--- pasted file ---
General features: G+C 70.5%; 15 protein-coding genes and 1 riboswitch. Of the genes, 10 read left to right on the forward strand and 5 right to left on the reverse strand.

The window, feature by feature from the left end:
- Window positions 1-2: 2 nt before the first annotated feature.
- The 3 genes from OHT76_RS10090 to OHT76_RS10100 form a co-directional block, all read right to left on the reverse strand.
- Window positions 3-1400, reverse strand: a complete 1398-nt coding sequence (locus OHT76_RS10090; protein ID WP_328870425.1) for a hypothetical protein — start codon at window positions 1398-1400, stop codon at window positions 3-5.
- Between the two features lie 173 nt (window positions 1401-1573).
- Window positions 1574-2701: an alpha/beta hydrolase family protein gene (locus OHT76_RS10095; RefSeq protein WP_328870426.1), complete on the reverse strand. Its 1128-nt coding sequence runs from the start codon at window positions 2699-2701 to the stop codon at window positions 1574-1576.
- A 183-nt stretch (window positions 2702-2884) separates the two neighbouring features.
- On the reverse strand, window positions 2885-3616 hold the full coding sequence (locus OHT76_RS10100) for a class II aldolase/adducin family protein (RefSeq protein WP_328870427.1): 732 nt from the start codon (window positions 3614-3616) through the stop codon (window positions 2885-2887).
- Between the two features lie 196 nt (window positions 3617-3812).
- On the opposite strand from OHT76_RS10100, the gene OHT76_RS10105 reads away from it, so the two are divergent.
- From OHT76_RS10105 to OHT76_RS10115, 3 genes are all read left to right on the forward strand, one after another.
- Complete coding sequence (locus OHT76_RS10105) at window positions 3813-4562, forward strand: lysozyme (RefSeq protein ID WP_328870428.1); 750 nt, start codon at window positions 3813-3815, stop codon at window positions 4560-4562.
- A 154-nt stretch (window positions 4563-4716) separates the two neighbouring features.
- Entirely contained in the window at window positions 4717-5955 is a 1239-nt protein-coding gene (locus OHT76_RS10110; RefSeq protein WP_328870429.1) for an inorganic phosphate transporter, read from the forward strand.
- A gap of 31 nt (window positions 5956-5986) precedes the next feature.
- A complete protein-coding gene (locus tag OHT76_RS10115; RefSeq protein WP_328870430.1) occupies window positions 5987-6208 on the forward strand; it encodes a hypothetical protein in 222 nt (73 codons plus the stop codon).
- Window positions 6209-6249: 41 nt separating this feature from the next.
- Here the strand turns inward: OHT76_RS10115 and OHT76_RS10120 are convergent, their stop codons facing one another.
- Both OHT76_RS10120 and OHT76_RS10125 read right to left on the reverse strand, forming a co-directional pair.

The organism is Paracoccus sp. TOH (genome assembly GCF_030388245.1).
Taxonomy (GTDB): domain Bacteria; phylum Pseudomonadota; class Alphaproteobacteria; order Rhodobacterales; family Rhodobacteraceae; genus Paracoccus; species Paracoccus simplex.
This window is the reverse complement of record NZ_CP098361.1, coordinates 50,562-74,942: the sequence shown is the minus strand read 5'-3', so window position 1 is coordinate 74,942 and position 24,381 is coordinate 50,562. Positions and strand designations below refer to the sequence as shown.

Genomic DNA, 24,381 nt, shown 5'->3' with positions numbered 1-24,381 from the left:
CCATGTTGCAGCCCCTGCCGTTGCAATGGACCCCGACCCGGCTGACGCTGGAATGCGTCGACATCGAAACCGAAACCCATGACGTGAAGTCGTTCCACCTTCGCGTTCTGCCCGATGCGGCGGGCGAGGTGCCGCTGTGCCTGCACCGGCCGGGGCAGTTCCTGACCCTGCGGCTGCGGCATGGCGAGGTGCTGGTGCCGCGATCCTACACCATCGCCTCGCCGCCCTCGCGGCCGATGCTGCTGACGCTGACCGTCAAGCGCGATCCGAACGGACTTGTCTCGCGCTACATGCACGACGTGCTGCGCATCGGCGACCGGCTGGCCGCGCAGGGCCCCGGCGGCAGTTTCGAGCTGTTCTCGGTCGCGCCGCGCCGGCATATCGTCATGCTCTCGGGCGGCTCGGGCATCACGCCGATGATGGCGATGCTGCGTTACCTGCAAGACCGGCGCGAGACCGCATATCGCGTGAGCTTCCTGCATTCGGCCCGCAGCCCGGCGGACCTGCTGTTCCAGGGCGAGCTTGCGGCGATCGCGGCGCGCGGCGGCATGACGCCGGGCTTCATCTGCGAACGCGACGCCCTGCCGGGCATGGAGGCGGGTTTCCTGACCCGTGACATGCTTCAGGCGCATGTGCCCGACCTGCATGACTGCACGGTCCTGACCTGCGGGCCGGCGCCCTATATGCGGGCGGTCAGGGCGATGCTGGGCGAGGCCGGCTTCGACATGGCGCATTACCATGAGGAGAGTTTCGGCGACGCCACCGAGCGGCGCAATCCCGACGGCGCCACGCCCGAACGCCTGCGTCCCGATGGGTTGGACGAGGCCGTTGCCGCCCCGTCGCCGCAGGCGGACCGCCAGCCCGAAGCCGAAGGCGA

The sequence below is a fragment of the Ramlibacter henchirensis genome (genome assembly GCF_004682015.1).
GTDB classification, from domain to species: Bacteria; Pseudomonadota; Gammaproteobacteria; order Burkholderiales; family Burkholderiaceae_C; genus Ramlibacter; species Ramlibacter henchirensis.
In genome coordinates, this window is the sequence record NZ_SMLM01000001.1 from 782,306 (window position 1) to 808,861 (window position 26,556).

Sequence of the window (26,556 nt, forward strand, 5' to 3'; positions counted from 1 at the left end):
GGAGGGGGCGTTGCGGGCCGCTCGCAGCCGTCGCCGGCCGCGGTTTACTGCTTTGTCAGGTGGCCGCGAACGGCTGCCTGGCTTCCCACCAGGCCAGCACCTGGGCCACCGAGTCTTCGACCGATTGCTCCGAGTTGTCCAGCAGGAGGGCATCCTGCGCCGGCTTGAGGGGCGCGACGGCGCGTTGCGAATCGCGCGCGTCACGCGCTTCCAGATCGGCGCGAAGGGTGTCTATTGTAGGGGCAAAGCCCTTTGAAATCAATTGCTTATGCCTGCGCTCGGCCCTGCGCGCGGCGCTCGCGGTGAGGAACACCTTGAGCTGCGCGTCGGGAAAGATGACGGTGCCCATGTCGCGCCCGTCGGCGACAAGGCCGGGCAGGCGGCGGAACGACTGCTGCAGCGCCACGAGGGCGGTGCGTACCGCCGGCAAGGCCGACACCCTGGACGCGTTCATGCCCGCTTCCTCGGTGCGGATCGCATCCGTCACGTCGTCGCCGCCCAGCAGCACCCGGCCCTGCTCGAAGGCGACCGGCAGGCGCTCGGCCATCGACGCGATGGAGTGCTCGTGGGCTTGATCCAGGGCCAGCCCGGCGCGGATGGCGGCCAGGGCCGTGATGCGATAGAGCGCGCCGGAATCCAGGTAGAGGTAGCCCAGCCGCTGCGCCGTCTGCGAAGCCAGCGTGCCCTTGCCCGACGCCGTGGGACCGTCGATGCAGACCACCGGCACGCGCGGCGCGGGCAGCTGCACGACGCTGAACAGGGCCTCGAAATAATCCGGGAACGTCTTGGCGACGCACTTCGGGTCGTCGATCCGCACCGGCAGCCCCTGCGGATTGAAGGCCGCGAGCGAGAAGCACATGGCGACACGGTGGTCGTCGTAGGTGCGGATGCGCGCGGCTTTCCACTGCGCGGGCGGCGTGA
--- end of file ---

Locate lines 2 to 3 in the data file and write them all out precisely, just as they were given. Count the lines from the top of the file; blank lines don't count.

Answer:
The window, feature by feature from the left end:
- Window positions 1-2: 2 nt before the first annotated feature.